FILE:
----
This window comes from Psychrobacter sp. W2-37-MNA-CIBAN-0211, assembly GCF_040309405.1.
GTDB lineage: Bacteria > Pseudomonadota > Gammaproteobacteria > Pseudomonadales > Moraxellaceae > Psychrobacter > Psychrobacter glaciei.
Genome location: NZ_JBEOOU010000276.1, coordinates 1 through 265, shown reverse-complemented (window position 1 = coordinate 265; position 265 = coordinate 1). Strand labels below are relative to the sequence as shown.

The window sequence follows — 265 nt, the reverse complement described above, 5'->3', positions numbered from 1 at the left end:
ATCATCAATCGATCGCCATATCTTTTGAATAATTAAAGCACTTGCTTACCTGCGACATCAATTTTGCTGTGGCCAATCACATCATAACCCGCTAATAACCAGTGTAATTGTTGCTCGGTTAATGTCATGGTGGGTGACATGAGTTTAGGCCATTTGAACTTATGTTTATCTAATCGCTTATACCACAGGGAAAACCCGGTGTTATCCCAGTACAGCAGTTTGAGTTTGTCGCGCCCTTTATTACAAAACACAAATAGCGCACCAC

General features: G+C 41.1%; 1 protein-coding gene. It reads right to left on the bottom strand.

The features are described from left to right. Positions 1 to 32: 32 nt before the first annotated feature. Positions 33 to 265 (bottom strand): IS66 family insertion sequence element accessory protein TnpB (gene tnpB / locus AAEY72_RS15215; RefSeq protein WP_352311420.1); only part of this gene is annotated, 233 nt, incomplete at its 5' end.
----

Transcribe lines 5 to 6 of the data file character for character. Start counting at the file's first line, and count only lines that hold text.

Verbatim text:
ATCATCAATCGATCGCCATATCTTTTGAATAATTAAAGCACTTGCTTACCTGCGACATCAATTTTGCTGTGGCCAATCACATCATAACCCGCTAATAACCAGTGTAATTGTTGCTCGGTTAATGTCATGGTGGGTGACATGAGTTTAGGCCATTTGAACTTATGTTTATCTAATCGCTTATACCACAGGGAAAACCCGGTGTTATCCCAGTACAGCAGTTTGAGTTTGTCGCGCCCTTTATTACAAAACACAAATAGCGCACCAC

General features: G+C 41.1%; 1 protein-coding gene. It reads right to left on the bottom strand.